Guards knew that. That's why they told us. He was like many nice Christian white folks there who didn't like what was going on.
Before the verdict came in I sat around dragging on a butt as if nothing was on. The judge entered. Everybody stood up but me. This wasn't my court. There is an old Negro folksay about a poor black man who don't amount to nothing. Colored people will sometimes say, "He ain't from shit." I was so unimportant there nobody even cared whether I stood or not, as long as I got my sentence. National Guards were all around me so that I could hardly see through to look on old Horton's face. I couldn't make out what it meant when the jury came in laughing. After the jury reported I was found guilty, Horton did ask me to stand. I stood up for sentence and gave the crowd of white men a dead-pan look.
Horton told me I must die in the chair.
The sun came in the windows strong and made everything that was white look whiter, and me the one thing black, I guess, look blacker.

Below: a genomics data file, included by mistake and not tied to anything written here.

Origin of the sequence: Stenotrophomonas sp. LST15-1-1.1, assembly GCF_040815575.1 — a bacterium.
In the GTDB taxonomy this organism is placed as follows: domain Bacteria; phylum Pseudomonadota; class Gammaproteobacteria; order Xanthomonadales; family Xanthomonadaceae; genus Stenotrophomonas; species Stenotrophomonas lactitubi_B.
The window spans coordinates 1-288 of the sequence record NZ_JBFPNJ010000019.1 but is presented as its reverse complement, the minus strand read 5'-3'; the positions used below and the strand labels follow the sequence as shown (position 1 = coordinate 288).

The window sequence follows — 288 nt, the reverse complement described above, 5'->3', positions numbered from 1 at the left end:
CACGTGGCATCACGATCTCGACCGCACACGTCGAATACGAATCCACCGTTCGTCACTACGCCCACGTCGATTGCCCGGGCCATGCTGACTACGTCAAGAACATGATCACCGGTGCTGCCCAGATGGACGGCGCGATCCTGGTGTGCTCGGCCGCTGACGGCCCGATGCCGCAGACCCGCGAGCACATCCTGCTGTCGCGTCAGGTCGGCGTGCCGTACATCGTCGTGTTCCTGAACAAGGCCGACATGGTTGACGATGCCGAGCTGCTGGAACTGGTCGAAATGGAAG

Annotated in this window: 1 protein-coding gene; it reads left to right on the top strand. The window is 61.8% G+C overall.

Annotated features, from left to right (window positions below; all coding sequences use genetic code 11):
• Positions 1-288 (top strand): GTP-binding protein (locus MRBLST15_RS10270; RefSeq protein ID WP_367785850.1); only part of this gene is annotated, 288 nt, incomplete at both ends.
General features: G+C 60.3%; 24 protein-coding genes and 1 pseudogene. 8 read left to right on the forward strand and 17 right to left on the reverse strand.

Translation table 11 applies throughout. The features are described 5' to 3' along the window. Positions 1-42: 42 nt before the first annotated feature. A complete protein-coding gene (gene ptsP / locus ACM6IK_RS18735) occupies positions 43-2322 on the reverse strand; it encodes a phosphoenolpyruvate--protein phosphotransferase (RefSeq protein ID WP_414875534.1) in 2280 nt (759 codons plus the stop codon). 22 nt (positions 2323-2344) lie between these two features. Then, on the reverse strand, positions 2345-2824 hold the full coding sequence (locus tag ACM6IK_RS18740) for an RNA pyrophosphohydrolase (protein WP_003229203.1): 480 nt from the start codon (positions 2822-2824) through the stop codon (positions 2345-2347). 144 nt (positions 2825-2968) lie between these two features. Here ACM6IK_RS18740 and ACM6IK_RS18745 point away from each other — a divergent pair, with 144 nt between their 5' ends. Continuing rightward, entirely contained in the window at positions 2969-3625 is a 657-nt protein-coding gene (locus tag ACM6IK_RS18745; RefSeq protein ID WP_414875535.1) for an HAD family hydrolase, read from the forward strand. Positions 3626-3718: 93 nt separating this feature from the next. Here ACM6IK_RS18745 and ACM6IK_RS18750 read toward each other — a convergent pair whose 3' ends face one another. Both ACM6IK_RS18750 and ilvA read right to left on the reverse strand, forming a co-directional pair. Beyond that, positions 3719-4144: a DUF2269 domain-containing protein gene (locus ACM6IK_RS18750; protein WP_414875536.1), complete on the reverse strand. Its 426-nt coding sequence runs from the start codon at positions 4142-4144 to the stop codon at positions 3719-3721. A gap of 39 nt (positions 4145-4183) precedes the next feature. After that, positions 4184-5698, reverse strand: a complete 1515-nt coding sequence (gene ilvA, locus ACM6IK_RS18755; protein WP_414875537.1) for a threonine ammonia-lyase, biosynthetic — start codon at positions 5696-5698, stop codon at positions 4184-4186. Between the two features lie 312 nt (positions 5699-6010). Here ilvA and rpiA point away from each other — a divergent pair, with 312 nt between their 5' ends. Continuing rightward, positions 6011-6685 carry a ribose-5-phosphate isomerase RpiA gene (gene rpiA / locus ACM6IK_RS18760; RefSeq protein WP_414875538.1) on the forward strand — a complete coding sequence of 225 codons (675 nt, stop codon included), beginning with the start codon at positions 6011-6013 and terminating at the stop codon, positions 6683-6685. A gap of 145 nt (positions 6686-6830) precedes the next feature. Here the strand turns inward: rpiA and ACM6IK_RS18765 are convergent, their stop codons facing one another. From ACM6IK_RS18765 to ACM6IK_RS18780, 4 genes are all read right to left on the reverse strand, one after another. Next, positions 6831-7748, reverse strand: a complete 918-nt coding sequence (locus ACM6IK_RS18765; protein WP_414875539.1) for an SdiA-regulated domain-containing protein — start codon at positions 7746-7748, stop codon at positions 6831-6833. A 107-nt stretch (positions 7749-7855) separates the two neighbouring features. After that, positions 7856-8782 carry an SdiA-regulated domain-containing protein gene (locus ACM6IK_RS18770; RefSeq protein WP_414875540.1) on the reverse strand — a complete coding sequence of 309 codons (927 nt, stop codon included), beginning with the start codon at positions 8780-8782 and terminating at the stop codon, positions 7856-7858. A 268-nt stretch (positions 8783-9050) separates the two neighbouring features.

RIGHT off my lawyers appealed my second sentence. So we were brought back to the city jail to wait. Soon after I got there I had to put on my don't-like look for Warden Muller. I had good reasons. Muller, he came by our day cell. That was a large-sized room on the eighth floor of the jail. I said to him, "Why can't we have our people visit us, Warden?"
"You don't know nobody here," he told me.
"It's not that. Many people know us. They want to see us. When white want a look at us Scottsboro boys you let them in. When our people come, you blind the screen."
Muller went away and this trouble went on. Whites always parading in and around the jail, they wanted to see us, like we were